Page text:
To further complicate the situation of cloud adoption, system administrators/VARs/SIs decide that, when they do engage IaaS, they do so using the same techniques to provision and manage that they used for on-premise because, to many, the cloud has been overly simplified as merely “someone else’s data center.” This leads to excessive cost, no change in service, and even more frustration between the strategy and the implementation. The organizations who have been advised (by VARs/SIs/other) to move their existing compute workload from on premise to a cloud solution simply to comply with the “cloud mandate” are often disappointed in their cloud adoption and are rightly hesitant to make other additional efforts.

This problem becomes compounded in a world where most organizations lack full-time developers to implement their custom business solutions. The organizations which do employ full-time developers typically have them focus on implementing on-premise solutions. Those which engage in cloud and adopt some PaaS solutions typically still engage compute/storage components (IaaS) and not the more value-added Database as a Service, Machine Learning, Internet of Things (IoT) hubs, etc. that provide exceptional value and cost savings.

Reconciliation

Now that we understand the confusion, how do we resolve it? I propose we approach Cloud First with the following methodology:

Start from the top of the value chain

The entire organization should be coached to solve business challenges that rely on technology by starting at the top of the cloud value chain. SaaS solutions typically provide the shortest path to market and represent the lowest cost investment. This is especially true of commodity services which don’t provide much competitive differentiation.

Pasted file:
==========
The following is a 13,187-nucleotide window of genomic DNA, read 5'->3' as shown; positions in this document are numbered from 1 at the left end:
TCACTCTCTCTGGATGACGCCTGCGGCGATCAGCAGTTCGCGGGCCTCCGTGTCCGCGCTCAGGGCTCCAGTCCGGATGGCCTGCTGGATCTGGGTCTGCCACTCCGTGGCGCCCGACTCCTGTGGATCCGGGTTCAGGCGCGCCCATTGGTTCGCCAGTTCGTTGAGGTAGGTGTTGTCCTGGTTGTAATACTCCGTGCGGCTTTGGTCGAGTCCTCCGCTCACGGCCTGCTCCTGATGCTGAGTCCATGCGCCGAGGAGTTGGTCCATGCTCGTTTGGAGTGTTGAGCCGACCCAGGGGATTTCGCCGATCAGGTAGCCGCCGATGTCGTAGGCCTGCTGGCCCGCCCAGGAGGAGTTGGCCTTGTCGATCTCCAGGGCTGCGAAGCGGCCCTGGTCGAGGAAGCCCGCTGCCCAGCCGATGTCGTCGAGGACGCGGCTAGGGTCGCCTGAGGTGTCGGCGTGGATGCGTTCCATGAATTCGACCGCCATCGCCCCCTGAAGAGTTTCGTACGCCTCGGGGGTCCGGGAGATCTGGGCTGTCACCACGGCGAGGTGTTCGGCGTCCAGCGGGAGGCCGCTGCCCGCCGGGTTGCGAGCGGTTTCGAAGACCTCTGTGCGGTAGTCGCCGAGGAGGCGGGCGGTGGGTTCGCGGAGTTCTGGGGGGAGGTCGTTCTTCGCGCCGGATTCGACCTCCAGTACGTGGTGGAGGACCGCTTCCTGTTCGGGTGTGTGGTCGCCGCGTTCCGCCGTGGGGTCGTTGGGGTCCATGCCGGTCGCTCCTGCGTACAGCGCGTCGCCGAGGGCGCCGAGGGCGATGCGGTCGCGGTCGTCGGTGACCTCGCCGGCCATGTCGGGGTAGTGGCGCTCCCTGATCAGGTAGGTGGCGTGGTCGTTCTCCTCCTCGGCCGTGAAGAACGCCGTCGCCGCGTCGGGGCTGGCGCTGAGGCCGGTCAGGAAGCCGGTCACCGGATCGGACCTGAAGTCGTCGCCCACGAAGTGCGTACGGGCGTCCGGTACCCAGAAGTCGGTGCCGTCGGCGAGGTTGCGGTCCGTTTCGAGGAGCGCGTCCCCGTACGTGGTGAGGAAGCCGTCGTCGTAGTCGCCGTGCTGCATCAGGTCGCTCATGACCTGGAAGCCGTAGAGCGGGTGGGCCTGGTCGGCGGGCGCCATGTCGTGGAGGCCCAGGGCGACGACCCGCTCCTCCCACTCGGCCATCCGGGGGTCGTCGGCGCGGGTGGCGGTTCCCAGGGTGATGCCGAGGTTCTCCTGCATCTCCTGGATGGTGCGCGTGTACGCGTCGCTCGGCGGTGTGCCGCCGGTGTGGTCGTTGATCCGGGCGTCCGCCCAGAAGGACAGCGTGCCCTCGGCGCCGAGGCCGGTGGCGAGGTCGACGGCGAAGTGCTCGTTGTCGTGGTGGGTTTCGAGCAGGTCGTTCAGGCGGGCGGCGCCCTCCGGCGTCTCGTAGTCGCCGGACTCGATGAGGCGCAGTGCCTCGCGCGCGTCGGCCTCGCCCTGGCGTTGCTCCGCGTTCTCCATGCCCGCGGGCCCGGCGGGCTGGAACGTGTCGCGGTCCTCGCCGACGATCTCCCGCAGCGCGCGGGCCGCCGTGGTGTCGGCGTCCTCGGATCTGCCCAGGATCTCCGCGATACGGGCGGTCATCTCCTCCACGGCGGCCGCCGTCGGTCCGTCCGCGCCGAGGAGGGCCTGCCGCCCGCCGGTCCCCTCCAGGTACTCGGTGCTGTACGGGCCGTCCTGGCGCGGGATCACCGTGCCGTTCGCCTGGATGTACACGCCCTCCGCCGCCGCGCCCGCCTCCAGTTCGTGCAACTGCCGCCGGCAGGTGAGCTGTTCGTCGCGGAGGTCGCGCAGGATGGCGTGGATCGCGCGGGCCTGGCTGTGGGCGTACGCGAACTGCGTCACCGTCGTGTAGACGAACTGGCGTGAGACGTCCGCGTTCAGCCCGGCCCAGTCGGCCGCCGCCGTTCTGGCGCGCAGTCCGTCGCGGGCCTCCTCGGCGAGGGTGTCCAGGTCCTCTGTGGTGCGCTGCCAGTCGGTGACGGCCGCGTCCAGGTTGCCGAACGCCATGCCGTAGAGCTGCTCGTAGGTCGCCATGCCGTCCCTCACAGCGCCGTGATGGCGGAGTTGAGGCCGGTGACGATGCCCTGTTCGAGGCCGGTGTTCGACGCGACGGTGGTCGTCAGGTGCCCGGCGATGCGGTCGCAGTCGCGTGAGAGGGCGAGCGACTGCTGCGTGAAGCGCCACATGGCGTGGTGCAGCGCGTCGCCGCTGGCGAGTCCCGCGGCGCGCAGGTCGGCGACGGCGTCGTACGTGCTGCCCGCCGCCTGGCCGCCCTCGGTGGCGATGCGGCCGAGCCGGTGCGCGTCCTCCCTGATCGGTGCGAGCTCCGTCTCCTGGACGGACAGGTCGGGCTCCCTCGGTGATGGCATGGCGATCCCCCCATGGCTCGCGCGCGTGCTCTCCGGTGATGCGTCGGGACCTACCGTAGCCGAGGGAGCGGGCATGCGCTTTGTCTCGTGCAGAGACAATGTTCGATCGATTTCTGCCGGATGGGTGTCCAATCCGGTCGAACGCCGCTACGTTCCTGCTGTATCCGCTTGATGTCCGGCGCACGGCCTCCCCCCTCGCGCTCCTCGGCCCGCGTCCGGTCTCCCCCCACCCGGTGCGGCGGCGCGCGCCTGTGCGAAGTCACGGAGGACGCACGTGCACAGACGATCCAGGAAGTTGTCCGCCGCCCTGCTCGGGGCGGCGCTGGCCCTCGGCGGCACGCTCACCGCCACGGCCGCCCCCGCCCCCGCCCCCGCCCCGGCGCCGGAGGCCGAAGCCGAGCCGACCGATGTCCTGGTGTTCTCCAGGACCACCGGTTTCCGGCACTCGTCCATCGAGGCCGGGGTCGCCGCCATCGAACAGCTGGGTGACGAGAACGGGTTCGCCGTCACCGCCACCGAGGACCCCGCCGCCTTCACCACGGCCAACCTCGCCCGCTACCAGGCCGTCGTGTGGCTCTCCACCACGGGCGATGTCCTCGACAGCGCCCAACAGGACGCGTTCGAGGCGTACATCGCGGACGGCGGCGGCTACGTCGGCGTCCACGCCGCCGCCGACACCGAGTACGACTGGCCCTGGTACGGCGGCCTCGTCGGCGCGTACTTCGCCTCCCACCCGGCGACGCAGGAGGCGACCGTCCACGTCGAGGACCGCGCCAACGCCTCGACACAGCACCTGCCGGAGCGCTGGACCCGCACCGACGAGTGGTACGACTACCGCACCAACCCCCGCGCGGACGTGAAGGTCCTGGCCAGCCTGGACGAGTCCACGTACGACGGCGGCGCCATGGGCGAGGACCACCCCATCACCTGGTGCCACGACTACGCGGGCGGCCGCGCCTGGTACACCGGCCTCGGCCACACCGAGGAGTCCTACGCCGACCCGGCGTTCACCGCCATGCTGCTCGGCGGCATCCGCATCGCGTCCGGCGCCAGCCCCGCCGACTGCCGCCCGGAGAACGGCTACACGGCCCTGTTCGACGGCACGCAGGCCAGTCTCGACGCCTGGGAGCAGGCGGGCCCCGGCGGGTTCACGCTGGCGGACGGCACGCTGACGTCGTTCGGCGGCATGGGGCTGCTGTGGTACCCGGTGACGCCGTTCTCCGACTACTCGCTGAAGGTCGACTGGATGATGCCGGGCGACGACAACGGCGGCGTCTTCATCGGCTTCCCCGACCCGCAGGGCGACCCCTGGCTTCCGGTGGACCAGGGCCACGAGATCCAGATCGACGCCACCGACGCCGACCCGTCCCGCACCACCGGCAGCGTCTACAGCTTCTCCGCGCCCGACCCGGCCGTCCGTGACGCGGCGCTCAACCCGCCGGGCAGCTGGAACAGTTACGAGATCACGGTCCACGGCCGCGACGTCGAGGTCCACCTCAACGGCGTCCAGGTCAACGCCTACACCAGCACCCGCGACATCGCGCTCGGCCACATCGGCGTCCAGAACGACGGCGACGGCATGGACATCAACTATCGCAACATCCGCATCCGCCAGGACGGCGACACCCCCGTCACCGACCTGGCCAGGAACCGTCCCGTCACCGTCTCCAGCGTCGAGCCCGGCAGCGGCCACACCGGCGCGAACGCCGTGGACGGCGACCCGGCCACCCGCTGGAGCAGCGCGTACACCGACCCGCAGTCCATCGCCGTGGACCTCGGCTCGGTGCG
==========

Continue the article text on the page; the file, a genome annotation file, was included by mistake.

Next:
Don’t Fear the PaaS

Much of the competitive differentiation today is going to come from the PaaS level of cloud. Organizations which understand how to leverage DocumentDB, Database as a Service, Machine Learning tools, etc. to provide services through Alexi, Siri, Cortana, et al are going to lead innovation in the marketplace with their offerings. Do these organizations have to invest in development resources? Absolutely. However, given so much of the hard work is already done and available as a service, the time to market has never been faster nor the cost been lower.

Intelligently Engage IaaS

Lastly, if your desired service can’t be met with SaaS or doesn’t fit properly with PaaS, then consider IaaS. However, don’t make it work just because it’s cloud. As most of us already know, the challenge with traditional on-premise applications is that they are designed for vertical scaling. Likewise, most applications are designed for peak workloads and the resources are allocated to have good application performance if that peak is reached. This is one of the reasons that moving on-premise workloads to IaaS is so expensive. You continually pay for resources you’re not using which is contrary to the purpose of the cloud.

Instead, choose workloads which are variable in demand and which can leverage autoscaling technology.  Yes, you may have to modify your applications to have session states stored outside of cookies and modify service calls to decouple components. However, the ROI on those modifications is quick (typically less than three months), and then you can architect for minimum workload and allow the scaling and orchestration methods of IaaS to show you cloud’s true value.

 

For more from Michael Chapman, visit his blog.